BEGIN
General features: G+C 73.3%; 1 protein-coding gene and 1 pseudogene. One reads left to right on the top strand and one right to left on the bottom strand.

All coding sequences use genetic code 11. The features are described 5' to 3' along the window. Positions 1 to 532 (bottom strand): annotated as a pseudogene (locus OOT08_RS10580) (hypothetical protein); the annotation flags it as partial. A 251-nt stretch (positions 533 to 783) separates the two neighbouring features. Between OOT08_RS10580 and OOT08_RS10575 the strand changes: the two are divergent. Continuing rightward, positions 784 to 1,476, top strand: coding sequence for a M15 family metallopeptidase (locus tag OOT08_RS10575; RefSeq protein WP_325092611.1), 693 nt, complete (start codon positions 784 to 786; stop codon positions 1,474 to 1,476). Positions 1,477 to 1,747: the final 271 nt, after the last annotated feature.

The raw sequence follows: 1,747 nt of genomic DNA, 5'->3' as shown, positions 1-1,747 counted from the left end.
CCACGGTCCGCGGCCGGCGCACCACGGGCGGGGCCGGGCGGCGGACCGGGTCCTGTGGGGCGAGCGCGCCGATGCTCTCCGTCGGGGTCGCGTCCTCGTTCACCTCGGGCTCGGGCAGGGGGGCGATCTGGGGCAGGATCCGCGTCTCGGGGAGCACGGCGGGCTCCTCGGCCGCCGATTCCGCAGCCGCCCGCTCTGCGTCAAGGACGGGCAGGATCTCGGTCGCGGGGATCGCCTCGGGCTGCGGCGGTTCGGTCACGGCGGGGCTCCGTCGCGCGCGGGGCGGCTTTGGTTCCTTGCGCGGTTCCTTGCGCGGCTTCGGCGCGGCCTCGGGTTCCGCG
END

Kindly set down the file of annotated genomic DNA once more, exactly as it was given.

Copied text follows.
General features: G+C 73.3%; 1 protein-coding gene and 1 pseudogene. One reads left to right on the top strand and one right to left on the bottom strand.

All coding sequences use genetic code 11. The features are described 5' to 3' along the window. Positions 1 to 532 (bottom strand): annotated as a pseudogene (locus OOT08_RS10580) (hypothetical protein); the annotation flags it as partial. A 251-nt stretch (positions 533 to 783) separates the two neighbouring features. Between OOT08_RS10580 and OOT08_RS10575 the strand changes: the two are divergent. Continuing rightward, positions 784 to 1,476, top strand: coding sequence for a M15 family metallopeptidase (locus tag OOT08_RS10575; RefSeq protein WP_325092611.1), 693 nt, complete (start codon positions 784 to 786; stop codon positions 1,474 to 1,476). Positions 1,477 to 1,747: the final 271 nt, after the last annotated feature.

The raw sequence follows: 1,747 nt of genomic DNA, 5'->3' as shown, positions 1-1,747 counted from the left end.
CCACGGTCCGCGGCCGGCGCACCACGGGCGGGGCCGGGCGGCGGACCGGGTCCTGTGGGGCGAGCGCGCCGATGCTCTCCGTCGGGGTCGCGTCCTCGTTCACCTCGGGCTCGGGCAGGGGGGCGATCTGGGGCAGGATCCGCGTCTCGGGGAGCACGGCGGGCTCCTCGGCCGCCGATTCCGCAGCCGCCCGCTCTGCGTCAAGGACGGGCAGGATCTCGGTCGCGGGGATCGCCTCGGGCTGCGGCGGTTCGGTCACGGCGGGGCTCCGTCGCGCGCGGGGCGGCTTTGGTTCCTTGCGCGGTTCCTTGCGCGGCTTCGGCGCGGCCTCGGGTTCCGCG